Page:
History Department teaches porn

Come next quarter, there will be a new addition to the Social Sciences department that’s already got everybody talking. The class is called “History of Pornography” and it has sparked fierce debate from everyone who’s heard about it.

Professor Michael Roskins, who regularly teaches chemistry, will instruct the students on what he calls “a significant influence on American culture.” Roskins proposed the history class to the college administration in the fall with the intention that the class would be available to students enrolling in the winter quarter. It was
rejected, twice, by school officials until the class was approved on the third attempt after Roskins compromised to teach only one class instead of two.

It’s certainly unusual, that a man with a major in biochemistry will be the newest addition to the Sort-of Social Sciences Division of the History Department, but Roskins doesn’t seem to think that matters.

“I’m 67 years old,” Roskins said. “I’m older than any one of you, and if you don’t think I’m capable of teaching [this class] then that’s crazy. I’ve seen pornographic cinema from every generation. I’ve even been in a few. If there’s anybody who could teach this class, it’d be me.”

When talking to students and faculty from around the campus about the class there was a definite diversity of responses.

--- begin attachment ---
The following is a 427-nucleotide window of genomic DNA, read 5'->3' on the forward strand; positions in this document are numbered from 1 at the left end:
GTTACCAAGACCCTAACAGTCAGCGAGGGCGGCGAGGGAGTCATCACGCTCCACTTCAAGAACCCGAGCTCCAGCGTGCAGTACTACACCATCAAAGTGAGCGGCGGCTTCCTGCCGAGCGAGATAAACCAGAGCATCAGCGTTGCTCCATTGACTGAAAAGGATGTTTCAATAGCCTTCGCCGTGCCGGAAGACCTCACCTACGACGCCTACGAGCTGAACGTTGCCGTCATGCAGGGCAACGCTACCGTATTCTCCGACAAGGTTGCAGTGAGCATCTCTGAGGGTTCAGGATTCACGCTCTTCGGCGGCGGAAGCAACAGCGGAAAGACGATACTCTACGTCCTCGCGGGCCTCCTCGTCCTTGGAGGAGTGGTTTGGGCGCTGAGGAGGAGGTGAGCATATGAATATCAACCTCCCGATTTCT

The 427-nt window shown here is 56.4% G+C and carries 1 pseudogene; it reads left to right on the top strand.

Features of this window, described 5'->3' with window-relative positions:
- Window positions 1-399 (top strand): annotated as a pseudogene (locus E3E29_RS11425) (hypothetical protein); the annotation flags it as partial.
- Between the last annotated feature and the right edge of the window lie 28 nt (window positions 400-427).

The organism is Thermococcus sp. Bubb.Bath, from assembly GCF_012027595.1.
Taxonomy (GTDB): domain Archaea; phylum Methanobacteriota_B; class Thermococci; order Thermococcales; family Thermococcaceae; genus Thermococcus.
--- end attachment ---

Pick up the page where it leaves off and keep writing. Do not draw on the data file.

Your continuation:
“I just thinking that it’s so disgusting,” said one student who didn’t want to be named. “Who would want to just sit around and watch porn for a whole hour? It’s so obvious that our society is falling apart because of things like this.” The majority of the answers we received were roughly similar to her opinion.

However, students like Laura Danvers disagree.

“I just think that [pornography] is so liberating for women. It’s like when a female cop wearing all leather comes in and handcuffs a guy to his bed pole then that’s just such good proof of how far we’ve come.” When asked if she would be taking the class she said, “No, it’d be way too easy for me.”

The class, whose course code will be HIST& 166, will be taught chronologically. “We have to start from the beginning,” says Roskins.

“There is archaeological evidence of pornographic cave drawings that date to more than 10,000 years ago.” Next he will cover the classical Greek era during the 4th and 5th century BC, as well as its Renaissance during the 17th century.

The majority of the class, however will focus on the twentieth century. “The 60’s, 70’s, and 80’s are the most important part of pornographic history. VHS just really helped the industry grow; people were buying it from around town and bringing it home with their groceries. It was unprecedented.” In his syllabus, Roskins says that the class will be studying the “classics” of that era; the names of which cannot be reproduced in this article.

Roskins said, however, the class will be intensive as well as productive. “I tell everyone coming in not to expect an easy A,” he said. “The result is that students who pay attention in this class will have their eyes opened to all sorts of things. It’s the kind education that is just so revealing; when [the students] go home, they won’t be able to just sit down and watch TV or surf the Internet anymore without noticing its influence.”

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